The point about the tube was in response to someone saying that a lot of people from outside the area come to London and use the public transport. I doubt many businesses have their head office in Greater London in a location which is only served by an infrequent bus or that there's any major tourist attractions in those locations.

Of course the areas where the bus is the only public transport and a bus service may not be profitable are precisely the bus routes they should be subsiding.
 

AM9

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£600m per annum is not that much considering Greater London approaches something like a sixth of the entire national population, especially during working periods. The only alternative would be to build the underground up to Paris Metro levels of station density - which is obviously impractical. Or the ressurection of every one of the London tram proposals.

I wish we could have such high levels of subsidies elsewhere - hell in some places we would be better of just abolishing bus fares entirely.
More than half of non-London English bus operator income already derives from the state thanks to OAP and other passes and various subsidies.

Why not go the whole hog and remove the entire bus fare bureaucracy and infrastructure?

Let's not forget the reason. for providing an effective transport system, whether wholly or partly funded from the public purse.
London contributed over £600billion to the UK GDP IN 2016. That's 22% of the total of £2.757trillion. So the total bus subsidy is less than 0.01% its GDP contribution, from a hard-nosed economic viewpoint, is a price worth paying. The alternative would probably be gridlock as many took to their cars. London doesn't even have the high capacity road system that many regional centres do so the UK can't really risk the capital's cash contribution for the sake of such a relatively small sum.
 

aformeruser

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Let's not forget the reason. for providing an effective transport system, whether wholly or partly funded from the public purse.
London contributed over £600billion to the UK GDP IN 2016. That's 22% of the total of £2.757trillion. So the total bus subsidy is less than 0.01% its GDP contribution, from a hard-nosed economic viewpoint, is a price worth paying. The alternative would probably be gridlock as many took to their cars. London doesn't even have the high capacity road system that many regional centres do so the UK can't really risk the capital's cash contribution for the sake of such a relatively small sum.

Any source for your £600bn claim? A report from the Greater London Authority written in Feb 2016 gives a figure of £364bn: https://www.london.gov.uk/sites/default/files/gla_the_london_economy_report_full_low_res.pdf which is around 25% higher than the North of England:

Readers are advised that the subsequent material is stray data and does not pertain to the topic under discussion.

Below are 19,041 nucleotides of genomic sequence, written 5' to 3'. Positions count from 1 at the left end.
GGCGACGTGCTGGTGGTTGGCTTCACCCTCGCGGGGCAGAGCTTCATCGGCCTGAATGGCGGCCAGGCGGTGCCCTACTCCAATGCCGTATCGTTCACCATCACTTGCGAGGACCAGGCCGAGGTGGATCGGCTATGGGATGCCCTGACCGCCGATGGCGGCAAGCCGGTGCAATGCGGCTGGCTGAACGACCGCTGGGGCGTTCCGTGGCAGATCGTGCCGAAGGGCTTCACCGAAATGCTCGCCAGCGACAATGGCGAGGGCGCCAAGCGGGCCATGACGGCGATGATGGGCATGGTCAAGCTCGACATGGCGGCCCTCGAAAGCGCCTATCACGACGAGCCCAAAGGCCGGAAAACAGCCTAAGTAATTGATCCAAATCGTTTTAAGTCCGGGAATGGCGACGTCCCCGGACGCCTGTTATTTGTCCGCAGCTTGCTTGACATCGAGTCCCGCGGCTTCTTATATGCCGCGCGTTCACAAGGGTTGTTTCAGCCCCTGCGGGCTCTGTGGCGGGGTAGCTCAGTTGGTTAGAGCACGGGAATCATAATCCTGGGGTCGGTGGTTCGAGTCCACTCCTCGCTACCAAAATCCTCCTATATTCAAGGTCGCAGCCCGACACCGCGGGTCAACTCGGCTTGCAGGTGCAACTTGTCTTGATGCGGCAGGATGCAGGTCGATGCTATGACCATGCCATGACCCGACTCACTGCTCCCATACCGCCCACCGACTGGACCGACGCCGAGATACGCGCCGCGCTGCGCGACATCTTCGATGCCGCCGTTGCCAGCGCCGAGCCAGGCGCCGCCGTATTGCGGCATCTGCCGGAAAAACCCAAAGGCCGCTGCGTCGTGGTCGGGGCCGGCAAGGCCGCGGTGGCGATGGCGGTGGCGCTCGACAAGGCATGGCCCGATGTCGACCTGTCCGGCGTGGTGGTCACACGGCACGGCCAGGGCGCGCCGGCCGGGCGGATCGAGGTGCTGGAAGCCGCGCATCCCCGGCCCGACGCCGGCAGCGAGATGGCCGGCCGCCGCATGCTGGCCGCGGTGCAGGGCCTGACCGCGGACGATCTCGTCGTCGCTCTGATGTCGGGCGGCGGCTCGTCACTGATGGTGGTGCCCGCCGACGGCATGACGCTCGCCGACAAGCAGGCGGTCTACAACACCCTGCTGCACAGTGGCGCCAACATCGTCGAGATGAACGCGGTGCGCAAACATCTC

London dominates the UK’s image abroad. No English city is even a quarter of the capital’s size. Yet if it were a single entity, the north of England’s economy — worth £304bn — would rank as the EU’s 10th-largest.
https://www.ft.com/content/d4bcaaba-dbbe-11e5-98fd-06d75973fe09

You could argue up here many of the cross-Pennine road routes aren't accessible 365 days a year meaning cross-Pennine rail routes are imperative to the North's economy.
 

philthetube

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naja asked for a subsidy per passenger mile. There appears to be no such data available so I provided the data which is available.

You've misunderstood how the DfT figures work. DfT include the commercial routes as a 0p per passenger journey subsidy so if a town had route A and B which both had the same number of journeys per week and A is commercial and B gets a subsidy of 30p per passenger mile then using DfT's method the average subsidy for both routes would be 15p per passenger mile.

I don't think I have misunderstood, As I understand it the TFL subsidises all routes so therefore their figure is huge compared with other areas where only a small proportion of routes are subsidised.
 

aformeruser

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I don't think I have misunderstood, As I understand it the TFL subsidises all routes so therefore their figure is huge compared with other areas where only a small proportion of routes are subsidised.

Which means the figures are comparable. If they were only comparing subsided routes then it would be misleading as many routes outside of Greater London don't get subsides.
 

radamfi

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In world cities, it is normal for city transport to be subsidised by 50% or even more. City transport subsidy levels are normally quoted across all modes of transport run by the city transport authority.